Learning 96.8% (30/31) 96.0% (24/25) 77.8% (7/9)
Mental Health 77.4% (24/31) 80.0% (20/25) 55.6% (5/9)
Deaf/Hard of Hearing 74.2% (23/31) 92.0% (23/25) 66.7% (6/9)
Speech 83.9% (26/31) 88.0% (22/25) 55.6% (5/9)
Medical 67.7% (21/31) 72.0% (18/25) 55.6% (5/9)
Other 19.4% (6/31) 32.0% (8/25) 11.1% (1/9)

* Calculated from service provider responses (n=70).

J. Disability Documentation Requirements

Institutions were asked if students who requested services were required to provide documentation related to their disability. Of the 70 institutions that responded to the survey, 64 (91.4%) reported that they required disability documentation.

Table 1.23 Numbers and Percentages of Institutions that Require Disability Documentation by Institution Type. *

Require Disability Documentation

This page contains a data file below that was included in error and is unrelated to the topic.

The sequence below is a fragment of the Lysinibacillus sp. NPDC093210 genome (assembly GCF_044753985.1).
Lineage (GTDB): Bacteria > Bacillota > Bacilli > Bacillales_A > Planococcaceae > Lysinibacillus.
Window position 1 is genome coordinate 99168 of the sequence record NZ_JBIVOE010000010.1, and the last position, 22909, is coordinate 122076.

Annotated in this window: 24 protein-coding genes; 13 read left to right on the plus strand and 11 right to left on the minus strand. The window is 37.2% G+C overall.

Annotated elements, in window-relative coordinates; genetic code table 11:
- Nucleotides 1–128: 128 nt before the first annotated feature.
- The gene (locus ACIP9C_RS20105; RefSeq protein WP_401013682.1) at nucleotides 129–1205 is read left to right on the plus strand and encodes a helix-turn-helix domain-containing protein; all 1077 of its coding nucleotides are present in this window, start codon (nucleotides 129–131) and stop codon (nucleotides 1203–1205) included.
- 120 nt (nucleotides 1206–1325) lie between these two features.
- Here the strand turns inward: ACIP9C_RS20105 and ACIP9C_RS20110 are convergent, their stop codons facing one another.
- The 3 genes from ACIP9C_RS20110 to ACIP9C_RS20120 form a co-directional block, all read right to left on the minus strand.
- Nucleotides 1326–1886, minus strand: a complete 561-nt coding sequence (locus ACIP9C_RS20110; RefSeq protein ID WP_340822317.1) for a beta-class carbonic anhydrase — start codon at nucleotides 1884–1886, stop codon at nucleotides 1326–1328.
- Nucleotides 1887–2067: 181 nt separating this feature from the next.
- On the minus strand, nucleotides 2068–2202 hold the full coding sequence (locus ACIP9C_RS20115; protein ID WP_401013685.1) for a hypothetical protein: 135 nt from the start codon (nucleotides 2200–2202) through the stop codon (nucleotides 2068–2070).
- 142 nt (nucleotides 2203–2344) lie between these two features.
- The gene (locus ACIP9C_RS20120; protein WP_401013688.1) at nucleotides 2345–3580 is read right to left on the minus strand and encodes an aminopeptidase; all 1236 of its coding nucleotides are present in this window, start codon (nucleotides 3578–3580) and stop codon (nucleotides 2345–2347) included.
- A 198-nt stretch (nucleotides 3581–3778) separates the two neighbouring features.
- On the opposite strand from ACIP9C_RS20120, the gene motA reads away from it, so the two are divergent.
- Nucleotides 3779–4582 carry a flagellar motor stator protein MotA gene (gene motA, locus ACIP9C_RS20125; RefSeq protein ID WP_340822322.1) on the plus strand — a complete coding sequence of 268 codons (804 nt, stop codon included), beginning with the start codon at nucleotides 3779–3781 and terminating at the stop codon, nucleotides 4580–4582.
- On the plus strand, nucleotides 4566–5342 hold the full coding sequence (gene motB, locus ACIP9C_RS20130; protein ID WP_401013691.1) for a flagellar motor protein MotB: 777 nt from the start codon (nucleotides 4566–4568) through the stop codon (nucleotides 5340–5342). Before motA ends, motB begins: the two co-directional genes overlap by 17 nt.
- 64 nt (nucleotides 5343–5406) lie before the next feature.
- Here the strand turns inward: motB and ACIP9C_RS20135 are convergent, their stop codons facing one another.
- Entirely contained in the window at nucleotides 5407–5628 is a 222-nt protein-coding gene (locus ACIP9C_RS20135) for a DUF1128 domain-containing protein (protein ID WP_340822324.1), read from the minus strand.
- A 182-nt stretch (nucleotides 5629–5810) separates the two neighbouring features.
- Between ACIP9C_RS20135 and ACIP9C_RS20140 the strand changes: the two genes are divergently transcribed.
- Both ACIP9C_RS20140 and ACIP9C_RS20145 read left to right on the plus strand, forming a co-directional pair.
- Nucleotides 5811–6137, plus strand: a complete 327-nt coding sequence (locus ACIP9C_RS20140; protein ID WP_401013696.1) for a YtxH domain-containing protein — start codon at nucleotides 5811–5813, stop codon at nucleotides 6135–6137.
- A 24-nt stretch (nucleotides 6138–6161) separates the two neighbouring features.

Institution Type Yes No
University 96.0% (24/25) 4.0% (1/25)
College 86.4% (19/22) 13.6% (4/25)
Cégep 88.9% (16/18) 11.1% (2/18)
Other 100% (5/5)  

* Calculated from service provider responses (n=70).

As shown in Table 1.23, only small differences were found in whether an institution required disability documentation across the types of post-secondary institutions. While 24/25 (96.0%) universities reported that they required disability documentation, 19/22 (86.4%) colleges, and 16/18 (88.9%) of Cegeps reported that they required disability documentation.

Similarly, only small differences were found across whether or not the institution had a separate service delivery unit only for SWD. While 97.4% (38139) of those institutions that reported having a separate unit only for services for SWD also reported that they required disability documentation, 89.3% (25128) of those institutions that reported NOT having a separate unit only for services for SWD also reported that they required disability documentation.

Table 1.24 Numbers and Percentages of Institutions that Require and Do Not Require Disability Documentation by Numbers of Full-Time SWD Served (grouped). *

Require Disability Documentation
Full-Time SWD Yes No
0 - 9 76.5% (13/17) 23.5% (4/17)
10 - 99 89.5% (17/19) 10.5% (2/19)
100 - 199 100% (13/13)  
200 - 1200 100% (16/16)  

* Calculated from service provider responses (n=70).